By Amanda Beemer
Since June 11 a wave of depression crashes over me every afternoon when the last World Cup match ends, and panic sets in as I begin to wonder what I’ll do until the next morning’s match. Every conversation I have had as of late is football-related, and the fact that I get to the bar every morning around the same time most people get to the office has become a matter of quiet concern among my roommates. I have restructured all of my personal and professional responsibilities to revolve around the World Cup schedule; watching two to four matches a day has proved a delightful respite from the banality of daily life. As such, I have been dreading this mid-week World Cup break (and the consequent daydrinking hiatus), and decided to fit as much football into yesterday as possible in order to tide me over until Friday.
As has become ritual, I woke up early and walked two blocks to the corner bar for Paraguay v. Japan in the morning, and returned for Spain v. Portugal in the afternoon. In the evening I went down to Toyota Park for the Fire’s Lamar Hunt U.S. Open Cup (U.S. Soccer’s National Championship) match against the Charleston Battery. Although my love of football has raged out of control over the last 2 ½ weeks, after witnessing only one goal in over 330 minutes of play, I can now thoroughly understand why so many people find our beautiful game to be mind-numbingly boring, and not just because they don’t know what they’re looking at.
Barring the Spain/Portugal match, the football I watched yesterday was dull and uninspiring – no good challenges, no amazing saves, no heart-wrenching near misses; Japan and Paraguay and the Fire and the Battery each went scoreless in 120 minutes of play, and so the respective knockout rounds both came down to Penalty Kicks. In either situation fans would have lost nothing if the game play had never even occurred – I for one would have been perfectly happy seeing just the shootout between Chicago and Charleston, but wasn’t so lucky. In the end, Open Cup juggernauts the Chicago Fire went the way of France and Italy by getting knocked out of the tournament by a second-tier club that should have been a breeze to beat, especially since coming off Sunday’s 1-0 victory of the New England Revolution.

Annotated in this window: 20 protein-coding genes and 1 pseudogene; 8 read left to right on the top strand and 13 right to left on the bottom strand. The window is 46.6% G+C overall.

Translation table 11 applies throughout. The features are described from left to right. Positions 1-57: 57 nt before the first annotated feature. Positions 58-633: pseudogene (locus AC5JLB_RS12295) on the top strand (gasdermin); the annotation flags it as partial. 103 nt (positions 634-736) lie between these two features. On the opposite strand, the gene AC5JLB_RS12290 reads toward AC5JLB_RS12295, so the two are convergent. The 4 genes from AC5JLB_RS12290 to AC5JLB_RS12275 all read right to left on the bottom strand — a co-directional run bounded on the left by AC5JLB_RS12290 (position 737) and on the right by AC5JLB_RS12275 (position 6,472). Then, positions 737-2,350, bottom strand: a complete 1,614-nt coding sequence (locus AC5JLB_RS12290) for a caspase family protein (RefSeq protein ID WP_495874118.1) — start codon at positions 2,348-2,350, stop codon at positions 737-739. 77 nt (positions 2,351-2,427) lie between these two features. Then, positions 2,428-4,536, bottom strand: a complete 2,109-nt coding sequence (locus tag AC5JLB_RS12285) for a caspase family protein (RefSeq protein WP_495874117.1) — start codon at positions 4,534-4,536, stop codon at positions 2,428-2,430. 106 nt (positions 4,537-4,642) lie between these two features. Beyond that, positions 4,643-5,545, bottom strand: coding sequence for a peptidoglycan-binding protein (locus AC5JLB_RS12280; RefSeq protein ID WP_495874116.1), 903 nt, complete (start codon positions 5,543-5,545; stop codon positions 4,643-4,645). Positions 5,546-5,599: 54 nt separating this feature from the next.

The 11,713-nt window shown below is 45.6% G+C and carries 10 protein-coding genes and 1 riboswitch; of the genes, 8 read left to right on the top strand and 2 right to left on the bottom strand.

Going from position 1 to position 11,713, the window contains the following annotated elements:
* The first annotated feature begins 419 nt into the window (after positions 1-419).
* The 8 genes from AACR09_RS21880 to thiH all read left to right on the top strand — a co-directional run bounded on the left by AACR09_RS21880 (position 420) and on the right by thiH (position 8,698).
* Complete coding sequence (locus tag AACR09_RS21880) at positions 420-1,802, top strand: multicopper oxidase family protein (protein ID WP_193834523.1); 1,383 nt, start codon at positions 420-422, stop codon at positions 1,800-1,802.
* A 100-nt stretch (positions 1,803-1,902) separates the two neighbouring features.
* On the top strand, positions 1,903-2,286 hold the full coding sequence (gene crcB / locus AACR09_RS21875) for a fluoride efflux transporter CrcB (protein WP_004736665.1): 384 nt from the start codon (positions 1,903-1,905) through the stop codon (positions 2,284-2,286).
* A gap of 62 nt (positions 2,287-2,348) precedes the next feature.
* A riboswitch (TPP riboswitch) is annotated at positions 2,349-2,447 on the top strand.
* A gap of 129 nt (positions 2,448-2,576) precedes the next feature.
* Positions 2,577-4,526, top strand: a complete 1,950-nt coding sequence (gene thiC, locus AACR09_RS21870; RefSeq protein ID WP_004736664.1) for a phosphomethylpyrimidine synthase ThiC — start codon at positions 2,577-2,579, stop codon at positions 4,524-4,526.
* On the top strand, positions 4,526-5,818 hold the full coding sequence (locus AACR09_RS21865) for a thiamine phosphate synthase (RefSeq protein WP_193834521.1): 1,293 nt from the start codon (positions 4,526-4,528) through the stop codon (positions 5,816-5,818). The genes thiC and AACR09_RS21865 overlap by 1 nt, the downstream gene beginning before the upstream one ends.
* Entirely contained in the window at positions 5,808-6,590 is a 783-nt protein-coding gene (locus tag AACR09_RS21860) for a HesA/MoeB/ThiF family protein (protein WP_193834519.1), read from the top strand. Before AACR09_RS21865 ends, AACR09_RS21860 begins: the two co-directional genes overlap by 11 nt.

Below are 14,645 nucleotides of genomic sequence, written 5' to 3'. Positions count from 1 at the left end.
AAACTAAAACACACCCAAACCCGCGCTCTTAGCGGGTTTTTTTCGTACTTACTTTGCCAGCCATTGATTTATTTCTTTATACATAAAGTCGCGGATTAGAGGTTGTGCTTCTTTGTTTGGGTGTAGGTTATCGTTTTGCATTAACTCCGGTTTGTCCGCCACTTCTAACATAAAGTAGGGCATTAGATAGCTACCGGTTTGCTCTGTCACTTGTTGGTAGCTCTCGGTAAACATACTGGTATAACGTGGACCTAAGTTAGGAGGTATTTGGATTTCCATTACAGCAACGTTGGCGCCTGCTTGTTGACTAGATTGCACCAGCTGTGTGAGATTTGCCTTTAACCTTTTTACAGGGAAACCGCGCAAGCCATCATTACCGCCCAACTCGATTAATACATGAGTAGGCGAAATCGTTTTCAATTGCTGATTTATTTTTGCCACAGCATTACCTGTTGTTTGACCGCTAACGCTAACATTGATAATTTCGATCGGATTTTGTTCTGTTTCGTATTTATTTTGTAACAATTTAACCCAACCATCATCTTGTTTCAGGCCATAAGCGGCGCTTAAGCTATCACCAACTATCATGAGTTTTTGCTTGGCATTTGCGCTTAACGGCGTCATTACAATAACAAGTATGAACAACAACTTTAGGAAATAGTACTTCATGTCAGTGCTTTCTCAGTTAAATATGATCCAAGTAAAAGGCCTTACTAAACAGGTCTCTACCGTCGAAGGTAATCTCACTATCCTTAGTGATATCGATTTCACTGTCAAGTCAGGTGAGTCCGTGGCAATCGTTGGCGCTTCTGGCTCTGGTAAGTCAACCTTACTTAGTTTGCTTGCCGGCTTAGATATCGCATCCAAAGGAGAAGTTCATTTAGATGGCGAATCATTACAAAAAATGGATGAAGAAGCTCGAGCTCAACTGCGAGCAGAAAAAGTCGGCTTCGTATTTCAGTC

Despite the recent morale booster, the Fire’s performance was sluggish, apathetic, and downright disappointing – not unlike the supporter turnout (1,500 fans in a stadium that seats 20,000 means one side of the stadium is completely empty and the other looks like a ghost town). But, what does one expect for a Tuesday night match against a semi-pro club no one’s heard of in the middle of the World Cup for a tournament no one’s heard about because it was only announced two weeks prior? Although the Fire scrambled to drum up interest for the contest, it’s clear that fans won’t make the trek down to Bridgeview unless it counts (see SCIC – Who Gives a Flip?), and that the side will play accordingly.
If nothing else, the Open Cup match was an opportunity for Carlos De los Cobos to implement some of the changes he had alluded to during his last press conference. The starting 11 was largely second string, featuring Sean Johnson in goal, Kinney, Umanzor and Watson-Siriboe in back, Corben Bone in the middle, and Stefan Dmitrov as the sole forward. With so many changes in a match that didn’t mean much to the players or the fans, the game suffered and the play was just plain sloppy. Had the usual suspects been on the pitch one might even go so far as to say it was offensive.
Now that the Fire’s opportunity to win the Cup this year has come and gone, they can realign themselves in an effort to prepare for this weekend’s away match against inter-Conference rivals the Columbus Crew. While they work on figuring out a lineup that works, I will continue counting down the hours to Netherlands v. Brazil – a chance to watch some beautiful football and hopefully reassure myself that I am not in love with a sport that doesn’t love me back.
Amanda is a long-time Chicago resident and avid Chicago Fire fan, and has been following MLS for the better part of a decade. Although she makes an awesome spectator, she is a god-awful player. She can be reached at firstname.lastname@example.org